The RN and USN adjust their tactics and equipment: can Canada do the same?

A recent report in the U.K. press describes the return of RN warships to the northern Arabian Gulf following the capture of 15 British sailors and marines in a ‘swarming’ attack by Iranian Revolutionary Guard Corps Naval forces on 23 March. This time, boats from HMS Richmond F-239 (a 436-foot “Type 23” Duke-class frigate that replaced HMS Cornwall in July) are escorted on their boarding trips by two 34-foot American gunboats that are each armed with four 50-calibre heavy machine guns and four other medium-calibre machine guns. In addition, a suitably-armed helicopter from Richmond flies nearby the four-boat team. The “complete overhaul of procedures, training and equipment” conducted by the RN has resulted in the already obvious answers to the tactics employed by the enemy: at least match them in numbers of comparable types; surpass them in firepower; and exploit an asymmetric advantage if you have one.

The need for small boats was underscored when, on 24 April 2004, an Arab dhow exploded next to USS Firebolt’s boarding team, killing three American sailors. (Firebolt (PC-10) is a 170-foot Cyclone-class patrol craft.) Only a few minutes later, two explosive-laden skiffs heading for the Al Basra oil terminal were blown up just short of their target. Just as is happening ashore, the use of suicide bombers can now be expected as a routine event in counterinsurgency/irregular warfare at sea.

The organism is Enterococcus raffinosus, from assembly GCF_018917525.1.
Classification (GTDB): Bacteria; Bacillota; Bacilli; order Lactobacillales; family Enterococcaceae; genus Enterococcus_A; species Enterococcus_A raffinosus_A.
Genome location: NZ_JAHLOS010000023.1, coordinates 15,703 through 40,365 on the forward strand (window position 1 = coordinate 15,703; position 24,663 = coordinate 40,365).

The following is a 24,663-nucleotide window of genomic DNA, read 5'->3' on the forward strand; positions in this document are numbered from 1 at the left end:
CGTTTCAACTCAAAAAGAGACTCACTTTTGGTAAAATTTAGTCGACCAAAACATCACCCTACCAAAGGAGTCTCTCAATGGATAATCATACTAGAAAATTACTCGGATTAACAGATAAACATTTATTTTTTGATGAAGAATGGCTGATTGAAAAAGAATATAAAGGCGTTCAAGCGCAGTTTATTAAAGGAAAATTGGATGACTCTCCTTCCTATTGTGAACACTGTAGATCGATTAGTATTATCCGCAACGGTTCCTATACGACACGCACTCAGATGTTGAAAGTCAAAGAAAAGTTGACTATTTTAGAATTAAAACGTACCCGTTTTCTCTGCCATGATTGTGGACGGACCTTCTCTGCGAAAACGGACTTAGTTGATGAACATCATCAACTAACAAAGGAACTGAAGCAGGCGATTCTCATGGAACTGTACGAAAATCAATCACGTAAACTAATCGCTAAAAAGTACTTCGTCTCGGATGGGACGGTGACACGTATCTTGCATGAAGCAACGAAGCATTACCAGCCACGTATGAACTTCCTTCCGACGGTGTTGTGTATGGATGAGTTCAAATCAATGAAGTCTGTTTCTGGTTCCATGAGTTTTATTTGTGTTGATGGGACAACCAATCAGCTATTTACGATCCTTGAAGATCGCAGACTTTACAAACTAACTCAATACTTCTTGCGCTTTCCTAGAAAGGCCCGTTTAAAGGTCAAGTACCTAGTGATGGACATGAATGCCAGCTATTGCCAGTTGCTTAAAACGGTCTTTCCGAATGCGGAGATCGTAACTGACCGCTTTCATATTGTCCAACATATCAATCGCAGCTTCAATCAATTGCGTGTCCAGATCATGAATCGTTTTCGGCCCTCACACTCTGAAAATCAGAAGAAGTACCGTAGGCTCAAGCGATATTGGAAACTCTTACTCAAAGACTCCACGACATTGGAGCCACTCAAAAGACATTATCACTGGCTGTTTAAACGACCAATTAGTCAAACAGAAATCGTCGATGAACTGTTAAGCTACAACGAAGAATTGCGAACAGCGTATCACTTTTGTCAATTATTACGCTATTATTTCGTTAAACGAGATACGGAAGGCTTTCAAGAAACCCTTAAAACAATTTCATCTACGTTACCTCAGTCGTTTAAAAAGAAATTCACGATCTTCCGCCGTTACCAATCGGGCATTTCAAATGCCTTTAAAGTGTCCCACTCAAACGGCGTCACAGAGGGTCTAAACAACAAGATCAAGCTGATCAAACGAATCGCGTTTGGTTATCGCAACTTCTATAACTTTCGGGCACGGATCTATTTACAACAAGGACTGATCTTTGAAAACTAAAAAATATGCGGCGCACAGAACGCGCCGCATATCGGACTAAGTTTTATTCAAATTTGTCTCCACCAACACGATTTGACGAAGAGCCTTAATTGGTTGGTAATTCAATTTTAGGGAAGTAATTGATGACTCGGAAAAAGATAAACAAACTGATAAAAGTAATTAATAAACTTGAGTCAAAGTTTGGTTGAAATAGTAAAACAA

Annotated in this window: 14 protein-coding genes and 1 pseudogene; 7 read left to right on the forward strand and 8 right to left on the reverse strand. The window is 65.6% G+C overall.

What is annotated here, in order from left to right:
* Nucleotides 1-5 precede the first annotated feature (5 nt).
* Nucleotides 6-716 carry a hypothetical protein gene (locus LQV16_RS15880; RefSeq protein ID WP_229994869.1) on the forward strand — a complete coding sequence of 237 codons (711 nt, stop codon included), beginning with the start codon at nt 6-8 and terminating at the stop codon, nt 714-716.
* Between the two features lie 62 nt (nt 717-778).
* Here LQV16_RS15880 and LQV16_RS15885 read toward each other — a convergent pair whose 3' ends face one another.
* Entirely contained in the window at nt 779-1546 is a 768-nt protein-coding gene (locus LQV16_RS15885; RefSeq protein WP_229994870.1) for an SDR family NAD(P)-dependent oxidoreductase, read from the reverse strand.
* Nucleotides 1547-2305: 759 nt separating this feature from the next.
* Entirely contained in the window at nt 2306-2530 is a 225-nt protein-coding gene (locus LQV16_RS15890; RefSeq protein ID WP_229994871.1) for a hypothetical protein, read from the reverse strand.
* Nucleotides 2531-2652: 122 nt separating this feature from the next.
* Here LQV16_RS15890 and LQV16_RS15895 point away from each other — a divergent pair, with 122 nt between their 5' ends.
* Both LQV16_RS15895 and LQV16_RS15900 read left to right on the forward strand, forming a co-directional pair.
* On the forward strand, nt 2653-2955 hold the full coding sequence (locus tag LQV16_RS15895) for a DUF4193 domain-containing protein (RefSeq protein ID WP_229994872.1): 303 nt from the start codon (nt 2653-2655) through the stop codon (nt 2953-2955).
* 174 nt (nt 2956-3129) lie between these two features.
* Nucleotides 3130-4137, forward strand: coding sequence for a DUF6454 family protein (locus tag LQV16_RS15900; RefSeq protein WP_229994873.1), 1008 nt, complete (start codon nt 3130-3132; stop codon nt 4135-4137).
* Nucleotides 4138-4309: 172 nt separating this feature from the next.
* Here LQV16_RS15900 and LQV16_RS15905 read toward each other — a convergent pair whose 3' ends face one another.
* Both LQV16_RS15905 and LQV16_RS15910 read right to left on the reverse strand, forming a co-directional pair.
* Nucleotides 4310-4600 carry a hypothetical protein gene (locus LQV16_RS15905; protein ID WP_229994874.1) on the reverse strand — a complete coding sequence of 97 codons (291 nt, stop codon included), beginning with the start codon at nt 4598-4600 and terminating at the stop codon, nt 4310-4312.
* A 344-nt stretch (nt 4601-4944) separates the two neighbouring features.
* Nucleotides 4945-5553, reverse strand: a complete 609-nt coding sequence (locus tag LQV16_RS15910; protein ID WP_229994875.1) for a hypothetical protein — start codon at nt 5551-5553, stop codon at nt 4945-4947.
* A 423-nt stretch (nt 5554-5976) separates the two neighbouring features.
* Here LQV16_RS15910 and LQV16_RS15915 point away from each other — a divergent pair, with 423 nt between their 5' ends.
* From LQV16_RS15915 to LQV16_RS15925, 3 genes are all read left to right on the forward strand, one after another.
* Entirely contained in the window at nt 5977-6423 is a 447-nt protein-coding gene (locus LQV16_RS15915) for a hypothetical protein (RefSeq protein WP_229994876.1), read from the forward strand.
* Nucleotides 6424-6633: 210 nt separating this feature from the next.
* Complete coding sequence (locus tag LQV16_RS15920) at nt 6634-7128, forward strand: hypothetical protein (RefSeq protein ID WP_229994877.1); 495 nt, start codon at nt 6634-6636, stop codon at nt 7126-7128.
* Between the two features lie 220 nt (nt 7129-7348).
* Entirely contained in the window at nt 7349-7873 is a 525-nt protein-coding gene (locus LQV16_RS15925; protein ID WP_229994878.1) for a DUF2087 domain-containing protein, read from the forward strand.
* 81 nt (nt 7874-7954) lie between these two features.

Neither improvised explosive devices nor short-range attacks pressed home with suicidal determination are new in naval warfare. However, the local situation does not allow maritime forces to employ their mobility to avoid hazardous areas and threats. The $230M worth of crude oil that flows out of Iraqi oil facilities daily necessitates a continued naval presence. A resourceful, determined and innovative enemy is dictating the tactics and countermeasures that we must employ in order to be successful while avoiding losses.

Ships that are employed in these inshore waters should be small and manoeuvrable (and expendable, if need be), armed with close-range weapons capable of generating devastating stopping power in all four quadrants, and equipped with at least a couple of types of boats. One of these should be a remotely-controlled and armed robotic vessel, akin to the Protector (built by BAE, Lockheed Martin, and Rafael), or an unmanned but unarmed vehicle of which there are now several types available. Air support should come from a ‘mother ship’ that will have to stand off in order to avoid unnecessary risk (and embarrassment).

The age of robotics is upon us. If Canadian naval vessels are to be deployed into coastal areas plagued by instability, the threats they will face will look a lot like those in the northern Arabian Gulf. The ‘answers’ about how to deal with these threats should provoke significant changes in force structure, operating concepts and equipment.